Just Doing His Job

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He slipped inside the church, unseen; sat down in a nearby pew and waited.

It was an old stone cathedral, erected in the Philippines by Spanish Catholics during the 1600s. He paused to admire the architecture and took a mental snapshot. He’d never been to the Philippines before, and he was pretty sure he wouldn’t be going back.

Every now and then he turned to peer at one of the three broad double doors. He was waiting for someone.

Ten or fifteen minutes of contemplative silence. Then he spotted an elderly woman in a faded blue blouse. He watched closely as she knelt to pray and, after a brief appraisal, his suspicions were confirmed.

It was subtle, something that most people either couldn’t see or didn’t bother to notice. A slight ripple, a liquid shimmer in the air, like a mirage in the distance on a hot summer day. In her presence, things would change in almost imperceptible ways, a brief tweaking of probabilities and outcomes. Some things would become a little more likely, others a little bit less.

Such individuals had effected profound changes in the course of human events, small alterations to reality that rippled outward into space and time, having an increasingly heavy impact on the world and beyond. Most had no idea what they were capable of and, of those who did, rarer still were those who could control it. It was simply a part of their nature, a manifestation of their existence.

Now that she was praying, her influence had grown strong. He could see it swirling all around her.

He got to his feet and quietly approached her from behind. It was best to avoid a confrontation, to avoid getting caught in her web of influence.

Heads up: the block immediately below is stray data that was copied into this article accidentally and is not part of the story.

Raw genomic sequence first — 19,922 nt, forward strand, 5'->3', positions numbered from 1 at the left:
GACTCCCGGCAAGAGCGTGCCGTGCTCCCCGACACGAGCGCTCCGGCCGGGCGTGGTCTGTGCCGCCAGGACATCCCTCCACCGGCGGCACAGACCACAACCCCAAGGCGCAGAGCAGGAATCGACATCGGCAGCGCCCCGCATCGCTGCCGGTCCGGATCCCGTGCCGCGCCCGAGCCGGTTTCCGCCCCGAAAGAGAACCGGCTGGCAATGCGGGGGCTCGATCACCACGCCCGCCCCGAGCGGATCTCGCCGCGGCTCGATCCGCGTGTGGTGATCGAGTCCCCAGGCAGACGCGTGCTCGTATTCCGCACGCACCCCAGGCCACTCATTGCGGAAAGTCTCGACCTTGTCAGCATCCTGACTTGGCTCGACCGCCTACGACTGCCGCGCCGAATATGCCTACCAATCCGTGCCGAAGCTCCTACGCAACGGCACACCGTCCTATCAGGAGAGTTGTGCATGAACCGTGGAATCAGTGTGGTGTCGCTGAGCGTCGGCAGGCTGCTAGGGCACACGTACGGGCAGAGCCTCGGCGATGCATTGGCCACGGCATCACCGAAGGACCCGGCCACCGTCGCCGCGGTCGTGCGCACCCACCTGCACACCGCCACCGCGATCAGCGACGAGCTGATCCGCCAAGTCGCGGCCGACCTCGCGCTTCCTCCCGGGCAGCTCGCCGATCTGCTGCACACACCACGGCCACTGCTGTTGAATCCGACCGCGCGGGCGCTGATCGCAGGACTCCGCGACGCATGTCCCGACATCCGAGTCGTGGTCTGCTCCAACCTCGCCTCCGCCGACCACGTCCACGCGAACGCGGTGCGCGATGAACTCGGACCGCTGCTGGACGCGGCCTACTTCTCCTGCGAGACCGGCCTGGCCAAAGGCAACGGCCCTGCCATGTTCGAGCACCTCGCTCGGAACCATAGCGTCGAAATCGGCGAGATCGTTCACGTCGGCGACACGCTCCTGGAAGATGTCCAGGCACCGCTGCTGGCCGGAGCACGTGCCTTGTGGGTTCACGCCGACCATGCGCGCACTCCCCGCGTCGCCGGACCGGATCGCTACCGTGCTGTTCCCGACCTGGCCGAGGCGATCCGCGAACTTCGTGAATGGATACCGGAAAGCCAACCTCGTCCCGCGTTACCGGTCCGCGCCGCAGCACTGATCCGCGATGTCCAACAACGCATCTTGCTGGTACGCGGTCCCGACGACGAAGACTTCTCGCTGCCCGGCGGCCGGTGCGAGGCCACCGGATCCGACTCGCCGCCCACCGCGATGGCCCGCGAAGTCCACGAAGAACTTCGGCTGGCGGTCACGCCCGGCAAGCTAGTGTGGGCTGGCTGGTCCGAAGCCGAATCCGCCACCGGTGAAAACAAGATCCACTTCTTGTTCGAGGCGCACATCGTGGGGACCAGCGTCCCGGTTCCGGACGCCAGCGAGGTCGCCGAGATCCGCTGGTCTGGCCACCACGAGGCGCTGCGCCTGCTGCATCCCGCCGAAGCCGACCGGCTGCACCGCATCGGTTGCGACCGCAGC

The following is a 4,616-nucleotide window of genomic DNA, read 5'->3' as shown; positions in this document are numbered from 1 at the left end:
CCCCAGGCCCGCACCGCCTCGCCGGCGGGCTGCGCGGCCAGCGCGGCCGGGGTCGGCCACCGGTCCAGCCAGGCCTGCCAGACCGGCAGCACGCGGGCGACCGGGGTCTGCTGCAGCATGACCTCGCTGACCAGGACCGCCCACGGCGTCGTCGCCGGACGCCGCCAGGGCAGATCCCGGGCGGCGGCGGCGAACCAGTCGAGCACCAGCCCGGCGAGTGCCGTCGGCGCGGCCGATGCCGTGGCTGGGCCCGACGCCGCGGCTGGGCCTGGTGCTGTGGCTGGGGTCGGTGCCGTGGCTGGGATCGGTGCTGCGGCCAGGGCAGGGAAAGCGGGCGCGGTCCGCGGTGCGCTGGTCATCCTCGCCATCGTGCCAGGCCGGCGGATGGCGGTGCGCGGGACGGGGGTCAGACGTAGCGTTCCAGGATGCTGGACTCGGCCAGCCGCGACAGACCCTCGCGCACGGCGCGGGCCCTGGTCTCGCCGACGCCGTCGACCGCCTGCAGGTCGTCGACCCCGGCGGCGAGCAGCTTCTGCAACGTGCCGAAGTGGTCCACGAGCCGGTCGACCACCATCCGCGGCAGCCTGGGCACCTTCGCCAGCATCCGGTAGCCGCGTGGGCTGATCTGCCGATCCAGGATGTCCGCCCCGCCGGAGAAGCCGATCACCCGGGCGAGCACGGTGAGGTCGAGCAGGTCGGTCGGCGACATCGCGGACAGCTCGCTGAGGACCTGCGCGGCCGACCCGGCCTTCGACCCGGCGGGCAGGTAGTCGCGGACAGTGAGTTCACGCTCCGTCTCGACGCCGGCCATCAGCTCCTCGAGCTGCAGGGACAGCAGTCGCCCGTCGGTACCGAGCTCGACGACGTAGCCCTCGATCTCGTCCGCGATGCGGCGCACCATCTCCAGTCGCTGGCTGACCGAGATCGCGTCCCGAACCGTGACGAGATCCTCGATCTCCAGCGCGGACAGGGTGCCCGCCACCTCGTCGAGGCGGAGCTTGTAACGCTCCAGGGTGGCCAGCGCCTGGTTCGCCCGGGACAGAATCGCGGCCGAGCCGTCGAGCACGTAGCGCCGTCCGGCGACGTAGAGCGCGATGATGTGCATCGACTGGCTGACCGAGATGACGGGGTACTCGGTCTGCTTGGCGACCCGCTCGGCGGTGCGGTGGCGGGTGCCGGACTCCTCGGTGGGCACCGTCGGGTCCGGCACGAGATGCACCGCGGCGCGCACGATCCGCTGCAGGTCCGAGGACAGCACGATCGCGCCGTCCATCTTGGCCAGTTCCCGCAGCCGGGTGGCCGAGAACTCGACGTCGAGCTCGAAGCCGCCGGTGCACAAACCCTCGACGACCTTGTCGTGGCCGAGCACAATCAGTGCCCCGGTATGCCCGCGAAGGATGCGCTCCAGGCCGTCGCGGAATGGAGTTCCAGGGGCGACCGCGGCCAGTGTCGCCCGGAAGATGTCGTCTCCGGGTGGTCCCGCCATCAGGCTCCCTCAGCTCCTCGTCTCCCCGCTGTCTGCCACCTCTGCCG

He reached into a coat pocket and produced a small pen-like object and pad of paper. Then he positioned the pen-like object so that it was pointed at the woman’s neck. Finally he pushed down on a spring-loaded button. An instant later, the woman swatted at her neck.

When she turned to investigate the source of the sting, he smiled and pretended to scribble words into his notebook. Confused, she returned his smile with one of her own and turned back to face the tabernacle and continue praying.

The sting would have been benign. She would have forgotten about it even before she turned back toward the front of the church. She would go home after mass, have dinner with her family, fall asleep at the end of the day, and, by morning, her family would be planning her funeral.

He punctuated an empty page, placed the pen-like object back into his pocket along with the notebook, and exited the church. The humid heat of Bacolod embraced him.

He had just been doing his job, and this one was done. Tomorrow, he would board a morning flight for Manila; an hour later, he would be flying out to California.

He had another job to do.

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